When exporting, one can ship either FCL, (full container load) or LCL, (less than a container load) depending on the volume of the shipment. Most exporters ship FCL to better control the time frame of the shipment and to guarantee that their cargo will not be contaminated or damaged by other cargo.
The Container Yard (CY) and Container Freight Station (CFS) apply to the manner and the location of the cargo delivery and receipt in a container service. The CY is the delivery (or receipt) of a whole container from (or at) the shipper’s or the forwarder's (or the consignee's) cargo yard or premises. The CFS is the delivery (or receipt) of loose cargo from (or at) the carrier’s container freight station.
ETD: Estimated Time of Departure. Generally used for the time and date that the vessel or plane is due to leave its port of origin and begin its journey.
ETA: Estimated Time of Arrival. Generally used for the date that the vessel or plane is due to arrive at its destination port.
POL: Port of Loading (sometimes referred to as Port of Origin). The port at which the goods are loaded onto the vessel.
POD: Port of Discharge. The port at which the goods are unloaded from vessel.
Bill of Lading (B/L)
A Bill of Lading is a legal document between the shipper and carrier. It is a contract detailing the type, quantity and destination of goods being carried. The Bill of Lading serves as a receipt of shipment when the goods are delivered at the predetermined destination. There are numerous different kinds of Bills of Lading, each with unique stipulations and conditions.
A Sea Waybill is a transport contract (contract of carriage), the same as a Bill of Lading. The main difference is that a Sea Waybill is not needed for cargo delivery and is only issued as a receipt of cargo.
Automated Export System (AES)
The Automated Export System (AES) is the central system U.S. exporters are required to use to electronically declare their international exports, known as Electronic Export Information (EEI), to numerous entities to help compile U.S. export and trade information and statistics. It is also used by various government agencies for trade enforcement, promotion and other purposes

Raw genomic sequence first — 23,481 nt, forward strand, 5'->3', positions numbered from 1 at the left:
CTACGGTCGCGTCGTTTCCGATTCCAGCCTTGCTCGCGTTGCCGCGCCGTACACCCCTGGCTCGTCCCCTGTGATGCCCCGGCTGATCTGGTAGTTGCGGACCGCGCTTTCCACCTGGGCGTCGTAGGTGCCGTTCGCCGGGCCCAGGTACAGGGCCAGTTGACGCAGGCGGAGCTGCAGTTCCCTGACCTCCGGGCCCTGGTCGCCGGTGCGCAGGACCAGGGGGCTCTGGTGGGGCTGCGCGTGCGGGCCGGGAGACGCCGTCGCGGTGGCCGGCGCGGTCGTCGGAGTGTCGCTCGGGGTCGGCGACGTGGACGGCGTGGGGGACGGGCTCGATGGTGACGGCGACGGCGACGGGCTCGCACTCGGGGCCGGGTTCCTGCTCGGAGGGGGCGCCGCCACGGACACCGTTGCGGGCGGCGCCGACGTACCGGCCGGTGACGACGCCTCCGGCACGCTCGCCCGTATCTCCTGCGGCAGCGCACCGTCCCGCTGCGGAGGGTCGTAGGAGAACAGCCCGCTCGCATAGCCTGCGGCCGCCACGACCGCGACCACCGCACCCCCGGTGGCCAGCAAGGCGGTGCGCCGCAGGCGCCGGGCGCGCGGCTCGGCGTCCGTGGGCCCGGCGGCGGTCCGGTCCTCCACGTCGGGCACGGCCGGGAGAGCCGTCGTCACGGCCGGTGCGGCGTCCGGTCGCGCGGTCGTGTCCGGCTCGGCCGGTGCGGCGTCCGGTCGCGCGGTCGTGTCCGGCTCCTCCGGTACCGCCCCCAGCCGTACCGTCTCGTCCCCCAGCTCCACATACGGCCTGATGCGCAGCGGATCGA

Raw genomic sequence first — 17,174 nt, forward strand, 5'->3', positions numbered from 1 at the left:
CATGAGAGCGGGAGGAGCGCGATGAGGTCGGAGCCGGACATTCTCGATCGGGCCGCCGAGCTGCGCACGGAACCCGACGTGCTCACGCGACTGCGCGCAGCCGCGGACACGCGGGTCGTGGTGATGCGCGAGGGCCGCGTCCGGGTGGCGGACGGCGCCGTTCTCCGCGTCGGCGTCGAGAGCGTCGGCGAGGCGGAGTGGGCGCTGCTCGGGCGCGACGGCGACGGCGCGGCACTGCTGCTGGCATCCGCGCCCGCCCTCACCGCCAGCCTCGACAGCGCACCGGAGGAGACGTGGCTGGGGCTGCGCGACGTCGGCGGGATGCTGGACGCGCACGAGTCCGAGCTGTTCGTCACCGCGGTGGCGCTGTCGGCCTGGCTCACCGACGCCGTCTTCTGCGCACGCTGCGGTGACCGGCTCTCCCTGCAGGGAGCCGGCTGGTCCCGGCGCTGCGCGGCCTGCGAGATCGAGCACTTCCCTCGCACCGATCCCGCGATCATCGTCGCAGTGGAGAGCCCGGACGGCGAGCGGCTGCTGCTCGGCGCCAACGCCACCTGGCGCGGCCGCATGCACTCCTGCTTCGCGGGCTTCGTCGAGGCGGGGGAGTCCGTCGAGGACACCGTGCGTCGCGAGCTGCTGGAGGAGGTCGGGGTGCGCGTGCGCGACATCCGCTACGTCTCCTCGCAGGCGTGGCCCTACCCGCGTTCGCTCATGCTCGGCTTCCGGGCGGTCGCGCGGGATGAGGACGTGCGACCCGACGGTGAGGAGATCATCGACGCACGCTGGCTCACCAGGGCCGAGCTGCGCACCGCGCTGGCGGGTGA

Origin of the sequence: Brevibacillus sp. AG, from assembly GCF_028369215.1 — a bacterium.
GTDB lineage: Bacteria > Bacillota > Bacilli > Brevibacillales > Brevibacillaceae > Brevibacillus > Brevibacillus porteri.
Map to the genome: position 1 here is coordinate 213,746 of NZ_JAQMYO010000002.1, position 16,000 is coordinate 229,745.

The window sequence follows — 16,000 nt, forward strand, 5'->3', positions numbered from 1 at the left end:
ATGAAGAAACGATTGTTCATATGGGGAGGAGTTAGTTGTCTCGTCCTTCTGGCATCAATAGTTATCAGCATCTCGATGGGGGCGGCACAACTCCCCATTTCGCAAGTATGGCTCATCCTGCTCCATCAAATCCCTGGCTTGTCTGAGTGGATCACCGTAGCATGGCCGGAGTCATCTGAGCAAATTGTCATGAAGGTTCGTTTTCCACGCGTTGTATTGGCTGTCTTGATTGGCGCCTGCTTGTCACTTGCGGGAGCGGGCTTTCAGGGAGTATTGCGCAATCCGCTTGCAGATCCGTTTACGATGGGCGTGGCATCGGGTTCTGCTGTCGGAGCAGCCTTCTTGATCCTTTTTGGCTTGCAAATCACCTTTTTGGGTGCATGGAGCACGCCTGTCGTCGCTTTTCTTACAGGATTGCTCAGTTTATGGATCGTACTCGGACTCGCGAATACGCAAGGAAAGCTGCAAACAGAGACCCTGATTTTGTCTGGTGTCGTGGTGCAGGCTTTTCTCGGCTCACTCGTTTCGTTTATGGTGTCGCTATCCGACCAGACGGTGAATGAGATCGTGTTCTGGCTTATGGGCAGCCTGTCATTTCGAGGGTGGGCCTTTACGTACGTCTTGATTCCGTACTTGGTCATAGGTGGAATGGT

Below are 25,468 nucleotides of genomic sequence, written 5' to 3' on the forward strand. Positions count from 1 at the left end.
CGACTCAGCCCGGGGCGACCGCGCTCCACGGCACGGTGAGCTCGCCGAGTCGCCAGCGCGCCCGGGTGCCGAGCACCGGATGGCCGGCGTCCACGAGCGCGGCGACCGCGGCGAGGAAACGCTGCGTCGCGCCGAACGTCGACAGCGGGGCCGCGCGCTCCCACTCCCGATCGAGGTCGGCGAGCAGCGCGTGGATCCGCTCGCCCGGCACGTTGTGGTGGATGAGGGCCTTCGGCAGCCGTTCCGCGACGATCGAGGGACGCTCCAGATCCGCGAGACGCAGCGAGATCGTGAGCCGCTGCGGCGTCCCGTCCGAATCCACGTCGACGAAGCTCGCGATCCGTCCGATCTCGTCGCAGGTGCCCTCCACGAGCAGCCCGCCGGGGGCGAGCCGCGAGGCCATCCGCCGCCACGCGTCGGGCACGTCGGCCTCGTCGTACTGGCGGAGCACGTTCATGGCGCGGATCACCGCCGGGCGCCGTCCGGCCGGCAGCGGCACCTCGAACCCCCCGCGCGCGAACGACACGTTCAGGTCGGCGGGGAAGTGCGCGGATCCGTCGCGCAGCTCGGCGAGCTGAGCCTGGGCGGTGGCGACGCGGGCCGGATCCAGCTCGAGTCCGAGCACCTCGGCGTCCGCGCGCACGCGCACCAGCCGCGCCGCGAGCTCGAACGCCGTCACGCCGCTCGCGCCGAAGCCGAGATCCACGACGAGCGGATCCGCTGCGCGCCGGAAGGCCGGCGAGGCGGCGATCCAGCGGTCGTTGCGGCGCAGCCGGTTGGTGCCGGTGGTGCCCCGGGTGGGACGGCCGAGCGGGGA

Export Power of Attorney (POA)
Export Power of Attorney (POA) is a written authorization that a shipper (consignor) provides to a freight forwarder. This document contains a provision appointing the freight forwarder as an agent to prepare documentations and grants the power of attorney for that purpose.
EXW - ExWorks
This term represents a minimum obligation arrangement for the seller, who only needs to transfer ownership of the goods to the buyer. In an ExWorks arrangement, the buyer must bear all shipping and regulatory responsibilities such as export & import clearances, shipping and transport costs, cargo insurance and others.
FCA - Free Carrier
This term represents an arrangement where the seller is responsible for pre-carriage from the initial location to a named place or carrier or forwarder designated by the buyer. From there the buyer assumes all further responsibilities. Where the named place is the seller’s premises, then the seller is responsible for loading the goods onto the truck etc., an important difference from Ex Works EXW.
FOB - Free On Board
This term refers to an arrangement where the seller delivers the goods, which are cleared for export, by loading them on board a designated vessel at the named port of the buyer. Once the goods have been loaded on board, risk transfers to the buyer, who bears all costs thereafter. This term can only be used for sea transport. If the parties do not intend to deliver the goods via sea transport, the FCA term should be used. FOB should be used for situations where the seller has direct access to the vessel for loading, e.g. bulk cargos or non-containerized goods.
CIF - Cost, Insurance, Freight
This term refers to an arrangement where the seller is responsible for delivering the goods that are cleared to export to the named ship and port designated by the buyer. The seller is responsible for the transport costs necessary to bring the goods to the named port and vessel, and also arranges for insurance of the goods until it is delivered. Aspects of risk of loss & damages is the same as CFR (Cost and Freight). This term can only be used for sea transport.
DDU - Delivered Duty Unpaid
This term refers to an arrangement where the seller delivers the goods that is not cleared for import and not unloaded from the means of transport to a named place designated by the buyer. The seller bears all costs & risks involved in bringing the goods to the named place for import into the country of destination, but not "duty" (which includes the responsibility for customs procedures & cost of those procedures, duties & taxes and others). In an DDU arrangement, the buyer is responsible for all customs, duties and taxes.
DDP - Delivered Duty Paid
This term represents a maximum obligation arrangement for the seller. This term should not be used if the seller is unable to directly or indirectly to obtain necessary import licenses and authorization. The term refers to a similar arrangement as DDU, with the exception that the seller also bears all costs & risks associated with carrying out customs clearance procedures, including the payment of duties, taxes and customs fees amongst others.